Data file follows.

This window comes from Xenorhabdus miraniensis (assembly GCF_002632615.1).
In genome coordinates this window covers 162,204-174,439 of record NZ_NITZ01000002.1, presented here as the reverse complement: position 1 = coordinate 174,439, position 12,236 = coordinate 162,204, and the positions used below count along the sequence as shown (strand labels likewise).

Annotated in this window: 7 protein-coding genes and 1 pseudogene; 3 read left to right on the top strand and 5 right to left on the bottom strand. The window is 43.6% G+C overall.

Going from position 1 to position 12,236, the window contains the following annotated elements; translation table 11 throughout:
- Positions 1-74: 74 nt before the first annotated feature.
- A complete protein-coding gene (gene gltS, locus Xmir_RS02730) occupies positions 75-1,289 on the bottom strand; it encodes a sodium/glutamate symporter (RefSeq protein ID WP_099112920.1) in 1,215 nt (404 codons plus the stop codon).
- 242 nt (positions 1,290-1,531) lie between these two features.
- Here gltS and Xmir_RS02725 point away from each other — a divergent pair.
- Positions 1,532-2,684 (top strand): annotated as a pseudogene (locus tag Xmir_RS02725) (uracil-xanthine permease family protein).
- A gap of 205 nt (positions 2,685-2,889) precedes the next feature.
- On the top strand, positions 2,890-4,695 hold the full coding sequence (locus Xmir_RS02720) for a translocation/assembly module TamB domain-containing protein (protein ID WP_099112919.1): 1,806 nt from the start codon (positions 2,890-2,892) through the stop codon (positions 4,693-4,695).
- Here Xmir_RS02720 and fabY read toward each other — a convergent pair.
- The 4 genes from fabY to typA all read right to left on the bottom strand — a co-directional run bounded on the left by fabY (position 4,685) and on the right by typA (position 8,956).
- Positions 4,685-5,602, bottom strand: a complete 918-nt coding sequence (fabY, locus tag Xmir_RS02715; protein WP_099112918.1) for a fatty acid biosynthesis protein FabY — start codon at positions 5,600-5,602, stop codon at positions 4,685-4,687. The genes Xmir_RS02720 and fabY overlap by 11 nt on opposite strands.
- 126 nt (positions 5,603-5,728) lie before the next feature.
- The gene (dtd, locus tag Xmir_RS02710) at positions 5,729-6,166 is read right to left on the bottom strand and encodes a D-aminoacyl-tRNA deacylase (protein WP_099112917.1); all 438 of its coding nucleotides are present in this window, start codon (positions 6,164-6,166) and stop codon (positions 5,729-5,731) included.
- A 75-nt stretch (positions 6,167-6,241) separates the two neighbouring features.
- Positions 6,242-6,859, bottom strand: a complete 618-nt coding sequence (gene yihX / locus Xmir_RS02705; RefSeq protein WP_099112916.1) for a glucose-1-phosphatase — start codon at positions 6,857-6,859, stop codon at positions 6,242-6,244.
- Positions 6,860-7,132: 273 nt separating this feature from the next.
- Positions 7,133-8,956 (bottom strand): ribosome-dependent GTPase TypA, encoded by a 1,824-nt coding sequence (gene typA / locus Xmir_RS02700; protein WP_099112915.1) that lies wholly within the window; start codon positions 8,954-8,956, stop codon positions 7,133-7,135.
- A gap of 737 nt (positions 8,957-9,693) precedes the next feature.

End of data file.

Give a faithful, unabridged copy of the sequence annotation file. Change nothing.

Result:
This window comes from Xenorhabdus miraniensis (assembly GCF_002632615.1).
In genome coordinates this window covers 162,204-174,439 of record NZ_NITZ01000002.1, presented here as the reverse complement: position 1 = coordinate 174,439, position 12,236 = coordinate 162,204, and the positions used below count along the sequence as shown (strand labels likewise).

Annotated in this window: 7 protein-coding genes and 1 pseudogene; 3 read left to right on the top strand and 5 right to left on the bottom strand. The window is 43.6% G+C overall.

Going from position 1 to position 12,236, the window contains the following annotated elements; translation table 11 throughout:
- Positions 1-74: 74 nt before the first annotated feature.
- A complete protein-coding gene (gene gltS, locus Xmir_RS02730) occupies positions 75-1,289 on the bottom strand; it encodes a sodium/glutamate symporter (RefSeq protein ID WP_099112920.1) in 1,215 nt (404 codons plus the stop codon).
- 242 nt (positions 1,290-1,531) lie between these two features.
- Here gltS and Xmir_RS02725 point away from each other — a divergent pair.
- Positions 1,532-2,684 (top strand): annotated as a pseudogene (locus tag Xmir_RS02725) (uracil-xanthine permease family protein).
- A gap of 205 nt (positions 2,685-2,889) precedes the next feature.
- On the top strand, positions 2,890-4,695 hold the full coding sequence (locus Xmir_RS02720) for a translocation/assembly module TamB domain-containing protein (protein ID WP_099112919.1): 1,806 nt from the start codon (positions 2,890-2,892) through the stop codon (positions 4,693-4,695).
- Here Xmir_RS02720 and fabY read toward each other — a convergent pair.
- The 4 genes from fabY to typA all read right to left on the bottom strand — a co-directional run bounded on the left by fabY (position 4,685) and on the right by typA (position 8,956).
- Positions 4,685-5,602, bottom strand: a complete 918-nt coding sequence (fabY, locus tag Xmir_RS02715; protein WP_099112918.1) for a fatty acid biosynthesis protein FabY — start codon at positions 5,600-5,602, stop codon at positions 4,685-4,687. The genes Xmir_RS02720 and fabY overlap by 11 nt on opposite strands.
- 126 nt (positions 5,603-5,728) lie before the next feature.
- The gene (dtd, locus tag Xmir_RS02710) at positions 5,729-6,166 is read right to left on the bottom strand and encodes a D-aminoacyl-tRNA deacylase (protein WP_099112917.1); all 438 of its coding nucleotides are present in this window, start codon (positions 6,164-6,166) and stop codon (positions 5,729-5,731) included.
- A 75-nt stretch (positions 6,167-6,241) separates the two neighbouring features.
- Positions 6,242-6,859, bottom strand: a complete 618-nt coding sequence (gene yihX / locus Xmir_RS02705; RefSeq protein WP_099112916.1) for a glucose-1-phosphatase — start codon at positions 6,857-6,859, stop codon at positions 6,242-6,244.
- Positions 6,860-7,132: 273 nt separating this feature from the next.
- Positions 7,133-8,956 (bottom strand): ribosome-dependent GTPase TypA, encoded by a 1,824-nt coding sequence (gene typA / locus Xmir_RS02700; protein WP_099112915.1) that lies wholly within the window; start codon positions 8,954-8,956, stop codon positions 7,133-7,135.
- A gap of 737 nt (positions 8,957-9,693) precedes the next feature.